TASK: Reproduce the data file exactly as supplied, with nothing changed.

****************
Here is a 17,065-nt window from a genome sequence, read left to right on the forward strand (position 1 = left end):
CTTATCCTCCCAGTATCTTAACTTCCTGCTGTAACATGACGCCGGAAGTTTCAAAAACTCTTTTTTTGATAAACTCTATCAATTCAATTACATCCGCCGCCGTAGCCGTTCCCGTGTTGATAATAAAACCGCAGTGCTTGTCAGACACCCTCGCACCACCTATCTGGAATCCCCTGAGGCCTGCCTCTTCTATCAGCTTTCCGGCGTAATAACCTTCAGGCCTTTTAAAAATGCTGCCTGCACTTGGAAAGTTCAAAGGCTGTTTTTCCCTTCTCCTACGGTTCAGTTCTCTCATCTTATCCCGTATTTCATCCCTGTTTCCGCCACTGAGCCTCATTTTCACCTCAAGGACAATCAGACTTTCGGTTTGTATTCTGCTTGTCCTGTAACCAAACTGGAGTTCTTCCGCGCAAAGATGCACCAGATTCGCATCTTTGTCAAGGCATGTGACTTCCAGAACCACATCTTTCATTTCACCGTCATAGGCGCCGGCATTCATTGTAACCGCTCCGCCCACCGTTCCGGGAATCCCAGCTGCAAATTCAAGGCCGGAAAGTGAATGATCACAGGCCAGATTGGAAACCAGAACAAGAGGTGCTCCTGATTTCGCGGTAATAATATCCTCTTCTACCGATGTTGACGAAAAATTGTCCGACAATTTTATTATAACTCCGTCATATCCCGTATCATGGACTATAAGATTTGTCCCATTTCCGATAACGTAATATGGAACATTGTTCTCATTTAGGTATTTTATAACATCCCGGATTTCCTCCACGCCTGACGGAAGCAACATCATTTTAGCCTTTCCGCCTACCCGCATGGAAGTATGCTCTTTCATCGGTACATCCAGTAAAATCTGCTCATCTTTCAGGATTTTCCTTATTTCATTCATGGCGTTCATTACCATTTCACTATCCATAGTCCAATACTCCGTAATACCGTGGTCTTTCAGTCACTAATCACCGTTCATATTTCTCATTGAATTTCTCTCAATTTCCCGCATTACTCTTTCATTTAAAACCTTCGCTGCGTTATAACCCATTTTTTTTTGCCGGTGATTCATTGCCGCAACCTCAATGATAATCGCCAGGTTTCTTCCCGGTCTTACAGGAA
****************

Here is a 17,065-nt window from a genome sequence, read left to right on the forward strand (position 1 = left end):
CTTATCCTCCCAGTATCTTAACTTCCTGCTGTAACATGACGCCGGAAGTTTCAAAAACTCTTTTTTTGATAAACTCTATCAATTCAATTACATCCGCCGCCGTAGCCGTTCCCGTGTTGATAATAAAACCGCAGTGCTTGTCAGACACCCTCGCACCACCTATCTGGAATCCCCTGAGGCCTGCCTCTTCTATCAGCTTTCCGGCGTAATAACCTTCAGGCCTTTTAAAAATGCTGCCTGCACTTGGAAAGTTCAAAGGCTGTTTTTCCCTTCTCCTACGGTTCAGTTCTCTCATCTTATCCCGTATTTCATCCCTGTTTCCGCCACTGAGCCTCATTTTCACCTCAAGGACAATCAGACTTTCGGTTTGTATTCTGCTTGTCCTGTAACCAAACTGGAGTTCTTCCGCGCAAAGATGCACCAGATTCGCATCTTTGTCAAGGCATGTGACTTCCAGAACCACATCTTTCATTTCACCGTCATAGGCGCCGGCATTCATTGTAACCGCTCCGCCCACCGTTCCGGGAATCCCAGCTGCAAATTCAAGGCCGGAAAGTGAATGATCACAGGCCAGATTGGAAACCAGAACAAGAGGTGCTCCTGATTTCGCGGTAATAATATCCTCTTCTACCGATGTTGACGAAAAATTGTCCGACAATTTTATTATAACTCCGTCATATCCCGTATCATGGACTATAAGATTTGTCCCATTTCCGATAACGTAATATGGAACATTGTTCTCATTTAGGTATTTTATAACATCCCGGATTTCCTCCACGCCTGACGGAAGCAACATCATTTTAGCCTTTCCGCCTACCCGCATGGAAGTATGCTCTTTCATCGGTACATCCAGTAAAATCTGCTCATCTTTCAGGATTTTCCTTATTTCATTCATGGCGTTCATTACCATTTCACTATCCATAGTCCAATACTCCGTAATACCGTGGTCTTTCAGTCACTAATCACCGTTCATATTTCTCATTGAATTTCTCTCAATTTCCCGCATTACTCTTTCATTTAAAACCTTCGCTGCGTTATAACCCATTTTTTTTTGCCGGTGATTCATTGCCGCAACCTCAATGATAATCGCCAGGTTTCTTCCCGGTCTTACAGGAA